The process of self-organization is a re-organization of the system's organizing patterns when they prove inadequate for meeting a challenge.  The new patterns emerge out of the system's own resources.  For example, the hexagonally-shaped convection cells mentioned above represent a reorganization of the liquid to allow for convection currents, a better method than conduction for transferring heat in the liquid when the temperature is too high.

For self-organization to occur, the system must be allowed to reconfigure its operation.  That is, whatever is serving to keep the system bound to its current mode of operation needs to be loosened or interrupted.  In the workplace, this may mean a loosening of managerial control.  Of course, this is what all the current talk about employee empowerment is supposed to be about.  A
valid management concern in this regard is how to make sure the self-organizing activities arenít diverging from the organization's goals.  However, by noticing spontaneous activities that are directed toward organizational objectives, and encouraging these activities, management can "bias" the process of self-organization in a direction consonant with the organizational goals.

Amplifying Organizational Noise

Self-organizing processes amplify and incorporate random events into a new way of being organized.  These random events donít have to be generated, they already exist in the system.  An analogy is a calm lake.  On a windless day, the lake can appear perfectly still, a mirror of sky and clouds.  Yet, even in the midst of this calm appearance, a probe under the lake's surface would reveal a multitude of tiny, random currents.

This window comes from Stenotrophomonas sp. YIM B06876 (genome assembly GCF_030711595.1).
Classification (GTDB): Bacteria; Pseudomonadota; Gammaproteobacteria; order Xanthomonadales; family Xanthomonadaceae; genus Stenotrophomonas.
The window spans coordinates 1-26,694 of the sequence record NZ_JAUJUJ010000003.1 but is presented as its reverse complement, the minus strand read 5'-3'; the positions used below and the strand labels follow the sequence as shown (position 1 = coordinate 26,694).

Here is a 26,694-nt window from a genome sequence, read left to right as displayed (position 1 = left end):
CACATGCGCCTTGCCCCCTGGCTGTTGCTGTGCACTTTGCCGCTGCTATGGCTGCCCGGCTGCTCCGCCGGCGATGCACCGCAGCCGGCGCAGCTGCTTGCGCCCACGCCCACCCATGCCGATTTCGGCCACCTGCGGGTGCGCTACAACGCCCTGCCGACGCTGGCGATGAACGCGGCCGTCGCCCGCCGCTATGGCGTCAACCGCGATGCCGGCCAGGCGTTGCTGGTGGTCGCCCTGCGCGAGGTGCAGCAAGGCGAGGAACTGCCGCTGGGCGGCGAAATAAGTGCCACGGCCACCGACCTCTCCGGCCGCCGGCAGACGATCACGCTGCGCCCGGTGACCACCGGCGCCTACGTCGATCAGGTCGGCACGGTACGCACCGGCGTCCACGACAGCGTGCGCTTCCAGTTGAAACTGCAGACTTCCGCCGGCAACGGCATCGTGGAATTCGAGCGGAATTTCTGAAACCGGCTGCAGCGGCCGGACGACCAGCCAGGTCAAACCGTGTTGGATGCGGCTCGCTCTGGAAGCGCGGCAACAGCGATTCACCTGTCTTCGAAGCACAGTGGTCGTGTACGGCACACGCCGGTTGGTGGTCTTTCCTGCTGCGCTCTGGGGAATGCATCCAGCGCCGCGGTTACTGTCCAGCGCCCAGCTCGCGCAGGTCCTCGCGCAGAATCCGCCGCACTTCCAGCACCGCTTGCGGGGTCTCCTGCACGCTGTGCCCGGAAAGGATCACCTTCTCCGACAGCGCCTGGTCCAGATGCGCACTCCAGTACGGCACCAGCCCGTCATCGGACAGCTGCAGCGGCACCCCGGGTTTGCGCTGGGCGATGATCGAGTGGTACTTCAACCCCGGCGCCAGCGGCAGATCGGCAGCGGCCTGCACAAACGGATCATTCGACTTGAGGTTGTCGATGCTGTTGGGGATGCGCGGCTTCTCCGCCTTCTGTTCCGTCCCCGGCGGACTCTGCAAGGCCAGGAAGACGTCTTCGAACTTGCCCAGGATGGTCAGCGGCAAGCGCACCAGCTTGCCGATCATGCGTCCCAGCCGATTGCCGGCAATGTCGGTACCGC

These random happenings are the system's noise or anything that departs from normal and predictable modes of functioning.  In a work group or organization, examples of organizational noise could include:

* differences between the way a machine should operate and the way it actually does;

* variations in the parameters of a production process;

* fluctuations in attendance of employees not just at work but at meetings;

* a spontaneous filling-in for an absent worker;

* people who remain after work playing around with a new computer program;

* illnesses and personal crises;

* sudden shifts in order rates or customer complaints;

* trying out new methods after attending a seminar.

System noise has a negligible effect when the system is able to dampen, eliminate, or compensate for it.  However, self-organization involves processes that, rather than minimizing noise, exacerbate it.  This aspect of self-organization corresponds to what has long been known about creativity, i.e., the need for unpredictable shifts away from normal modes of functioning.   This is also similar to the role serendipitous "accidents" play in many scientific discoveries.  A well-known example is how Alexander Fleming discovered penicillin.  Certain of his cultures were not growing bacteria the way he intended.  He didn't just shrug-off this "noise" in his research, but, instead, inquired further.  He eventually traced this "noise" to pieces of mold that had fallen from a shelf above the cultures, i.e., the penicillin mold, a vigorous enemy of the bacteria he was researching.